Alumnus Writes Book About College Survival
By Carrie Secondo
"I got a lot of enthusiastic response from parents, kids, and teachers, based on the Post article, " Gladis said. The response he received from Washington Post readers inspired Gladis to expand his ideas into his recently published book titled Surviving the First Year of College: Myth Vs. Reality. He noted, "I decided to write a brief book--knowing that when most kids finish their senior year of high school, they're typically not looking to read a book on making it through school that is the length of War and Peace." The concise guide covers survival tips on topics including study habits, class attendance, the importance of a successful attitude, and the benefit of study groups. "This is a public service project. The publisher did the printing for free, and I donate all my profits. The hope is that kids will read this brief book and save themselves from the pitfalls of the first year."
Gladis received his master's and Ph.D. degrees from George Mason and is now director of the University of Virginia's Northern Virginia Center for continuing education. He also teaches classes at George Mason, and writes on public relations issues.
His book is available for individuals to download free of charge at the publisher's website, www.hrdpress.com. Schools interested in downloading the book for distribution to high school students and college freshmen may do so for a nominal licensing fee. As mentioned, Gladis will donate all author proceeds to educational charities.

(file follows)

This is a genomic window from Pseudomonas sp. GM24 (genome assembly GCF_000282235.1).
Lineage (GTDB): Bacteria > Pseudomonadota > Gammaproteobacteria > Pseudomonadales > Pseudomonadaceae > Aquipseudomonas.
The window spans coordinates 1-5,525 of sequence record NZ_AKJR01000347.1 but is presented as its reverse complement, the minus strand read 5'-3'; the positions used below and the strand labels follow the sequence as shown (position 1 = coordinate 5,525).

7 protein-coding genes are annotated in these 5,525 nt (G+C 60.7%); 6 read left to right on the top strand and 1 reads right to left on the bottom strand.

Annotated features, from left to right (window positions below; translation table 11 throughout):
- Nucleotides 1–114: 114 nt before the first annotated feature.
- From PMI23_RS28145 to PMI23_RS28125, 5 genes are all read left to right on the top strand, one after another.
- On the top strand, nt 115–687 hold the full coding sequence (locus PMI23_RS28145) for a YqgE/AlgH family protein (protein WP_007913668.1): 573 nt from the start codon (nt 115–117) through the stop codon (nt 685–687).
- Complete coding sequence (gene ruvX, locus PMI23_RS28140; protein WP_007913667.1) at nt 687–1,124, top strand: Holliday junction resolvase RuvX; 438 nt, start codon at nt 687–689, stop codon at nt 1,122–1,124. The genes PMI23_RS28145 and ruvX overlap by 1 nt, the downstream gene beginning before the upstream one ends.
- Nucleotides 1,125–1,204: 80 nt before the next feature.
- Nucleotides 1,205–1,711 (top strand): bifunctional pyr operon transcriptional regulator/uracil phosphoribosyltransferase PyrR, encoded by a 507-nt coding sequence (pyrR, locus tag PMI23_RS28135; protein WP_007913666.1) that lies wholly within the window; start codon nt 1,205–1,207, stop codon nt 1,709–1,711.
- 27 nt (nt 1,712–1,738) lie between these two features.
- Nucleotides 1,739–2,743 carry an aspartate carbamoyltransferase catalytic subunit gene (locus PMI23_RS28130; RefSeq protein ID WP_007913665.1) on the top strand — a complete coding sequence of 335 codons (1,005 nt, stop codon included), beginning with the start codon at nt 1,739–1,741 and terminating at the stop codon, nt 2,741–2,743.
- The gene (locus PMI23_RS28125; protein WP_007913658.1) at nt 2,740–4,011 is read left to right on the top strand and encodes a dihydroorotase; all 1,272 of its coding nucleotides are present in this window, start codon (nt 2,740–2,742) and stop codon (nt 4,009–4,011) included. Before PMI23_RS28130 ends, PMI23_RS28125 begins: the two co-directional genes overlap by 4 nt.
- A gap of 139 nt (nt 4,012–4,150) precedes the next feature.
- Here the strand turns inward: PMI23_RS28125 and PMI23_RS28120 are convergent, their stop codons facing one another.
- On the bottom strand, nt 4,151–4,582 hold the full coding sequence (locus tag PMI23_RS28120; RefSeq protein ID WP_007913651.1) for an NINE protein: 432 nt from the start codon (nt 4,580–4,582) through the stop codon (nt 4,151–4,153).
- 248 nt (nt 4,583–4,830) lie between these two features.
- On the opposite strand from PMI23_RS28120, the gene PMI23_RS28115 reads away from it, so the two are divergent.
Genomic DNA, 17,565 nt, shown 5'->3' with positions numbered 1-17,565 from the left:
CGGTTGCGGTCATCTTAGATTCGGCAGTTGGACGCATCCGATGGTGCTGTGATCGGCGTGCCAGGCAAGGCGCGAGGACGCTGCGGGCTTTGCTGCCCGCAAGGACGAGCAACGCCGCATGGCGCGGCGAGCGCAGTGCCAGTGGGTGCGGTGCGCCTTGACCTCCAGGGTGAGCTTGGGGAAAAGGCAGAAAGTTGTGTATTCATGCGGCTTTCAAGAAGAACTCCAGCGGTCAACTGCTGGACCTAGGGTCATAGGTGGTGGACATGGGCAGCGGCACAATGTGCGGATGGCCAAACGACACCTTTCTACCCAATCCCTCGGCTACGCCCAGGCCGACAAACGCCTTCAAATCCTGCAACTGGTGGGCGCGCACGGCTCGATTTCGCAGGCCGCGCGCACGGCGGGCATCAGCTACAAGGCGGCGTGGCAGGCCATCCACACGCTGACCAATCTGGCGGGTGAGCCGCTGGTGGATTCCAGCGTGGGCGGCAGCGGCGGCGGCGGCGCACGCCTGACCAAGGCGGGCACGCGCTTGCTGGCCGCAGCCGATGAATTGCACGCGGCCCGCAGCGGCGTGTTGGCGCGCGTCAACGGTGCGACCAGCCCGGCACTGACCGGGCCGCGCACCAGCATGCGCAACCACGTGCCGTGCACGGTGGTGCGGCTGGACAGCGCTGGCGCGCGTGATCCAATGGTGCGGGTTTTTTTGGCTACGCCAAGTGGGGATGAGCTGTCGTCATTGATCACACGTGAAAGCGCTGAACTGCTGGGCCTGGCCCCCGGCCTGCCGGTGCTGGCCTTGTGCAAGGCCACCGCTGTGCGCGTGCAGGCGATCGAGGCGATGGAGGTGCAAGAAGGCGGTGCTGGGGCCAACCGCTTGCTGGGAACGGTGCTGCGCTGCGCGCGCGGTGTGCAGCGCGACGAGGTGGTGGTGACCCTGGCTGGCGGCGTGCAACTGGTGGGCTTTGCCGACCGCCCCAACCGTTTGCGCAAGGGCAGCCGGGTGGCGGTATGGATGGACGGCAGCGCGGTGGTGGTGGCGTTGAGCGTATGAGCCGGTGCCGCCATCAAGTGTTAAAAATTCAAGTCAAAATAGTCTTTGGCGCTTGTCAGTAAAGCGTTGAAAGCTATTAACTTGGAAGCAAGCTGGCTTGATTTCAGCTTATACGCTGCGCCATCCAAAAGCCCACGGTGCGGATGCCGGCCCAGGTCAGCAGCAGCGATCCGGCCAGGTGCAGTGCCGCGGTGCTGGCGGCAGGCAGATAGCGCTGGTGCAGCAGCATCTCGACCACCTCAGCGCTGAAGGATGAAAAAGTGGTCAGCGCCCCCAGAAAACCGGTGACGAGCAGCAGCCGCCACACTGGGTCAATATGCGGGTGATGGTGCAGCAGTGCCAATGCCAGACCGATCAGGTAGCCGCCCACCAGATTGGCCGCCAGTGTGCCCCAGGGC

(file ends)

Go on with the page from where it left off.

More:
This survival guide is not the first time Gladis has seen his name on a book cover--he has published nine other books on writing, communication, writing and speaking for law enforcement officers, systematic writing strategies, public speaking, and writing styles and has written more than 30 journal or magazine articles.
A committed civic and academic leader, Gladis serves on the Executive Board of the Fairfax County Chamber of Commerce, is the Chairman of the Board of Trustees of the Washington Math Science Technology Public Charter High School, and sits on the University of Virginia's Faculty Senate.
Gladis lives in Annandale with his family, and his book is dedicated to his two daughters, Kimberly and Jess. "They're both exceptional students, but I did pay Jess, my 17-year-old, to proof and edit the book--to make sure she'd actually read it," Gladis said.
In 1968, the same year he graduated with a B.A. in English from Providence College, Gladis enlisted in the military. He served as a lieutenant in the United States Marine Corps and is a Vietnam veteran who holds six medals, including combat decorations. Gladis spent 20 years with the FBI as a special agent.